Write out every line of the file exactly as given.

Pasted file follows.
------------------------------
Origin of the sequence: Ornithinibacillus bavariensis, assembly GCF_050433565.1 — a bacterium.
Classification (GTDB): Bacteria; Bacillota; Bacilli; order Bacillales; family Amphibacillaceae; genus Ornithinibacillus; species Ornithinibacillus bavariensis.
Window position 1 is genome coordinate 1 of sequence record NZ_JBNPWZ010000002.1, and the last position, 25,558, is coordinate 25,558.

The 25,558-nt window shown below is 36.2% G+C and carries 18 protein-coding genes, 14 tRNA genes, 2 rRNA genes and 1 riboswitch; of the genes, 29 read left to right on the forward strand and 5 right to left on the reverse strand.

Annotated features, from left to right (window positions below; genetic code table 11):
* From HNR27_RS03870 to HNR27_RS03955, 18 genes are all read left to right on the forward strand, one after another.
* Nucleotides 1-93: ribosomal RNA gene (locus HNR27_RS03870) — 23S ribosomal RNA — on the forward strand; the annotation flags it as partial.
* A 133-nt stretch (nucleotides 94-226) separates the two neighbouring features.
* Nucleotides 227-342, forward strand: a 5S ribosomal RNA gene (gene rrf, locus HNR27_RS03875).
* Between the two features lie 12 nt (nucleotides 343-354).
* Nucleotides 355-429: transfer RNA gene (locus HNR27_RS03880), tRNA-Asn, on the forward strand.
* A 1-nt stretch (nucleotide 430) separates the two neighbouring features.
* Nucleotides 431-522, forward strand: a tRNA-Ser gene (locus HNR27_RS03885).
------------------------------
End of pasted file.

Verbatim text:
Origin of the sequence: Ornithinibacillus bavariensis, assembly GCF_050433565.1 — a bacterium.
Classification (GTDB): Bacteria; Bacillota; Bacilli; order Bacillales; family Amphibacillaceae; genus Ornithinibacillus; species Ornithinibacillus bavariensis.
Window position 1 is genome coordinate 1 of sequence record NZ_JBNPWZ010000002.1, and the last position, 25,558, is coordinate 25,558.

The 25,558-nt window shown below is 36.2% G+C and carries 18 protein-coding genes, 14 tRNA genes, 2 rRNA genes and 1 riboswitch; of the genes, 29 read left to right on the forward strand and 5 right to left on the reverse strand.

Annotated features, from left to right (window positions below; genetic code table 11):
* From HNR27_RS03870 to HNR27_RS03955, 18 genes are all read left to right on the forward strand, one after another.
* Nucleotides 1-93: ribosomal RNA gene (locus HNR27_RS03870) — 23S ribosomal RNA — on the forward strand; the annotation flags it as partial.
* A 133-nt stretch (nucleotides 94-226) separates the two neighbouring features.
* Nucleotides 227-342, forward strand: a 5S ribosomal RNA gene (gene rrf, locus HNR27_RS03875).
* Between the two features lie 12 nt (nucleotides 343-354).
* Nucleotides 355-429: transfer RNA gene (locus HNR27_RS03880), tRNA-Asn, on the forward strand.
* A 1-nt stretch (nucleotide 430) separates the two neighbouring features.
* Nucleotides 431-522, forward strand: a tRNA-Ser gene (locus HNR27_RS03885).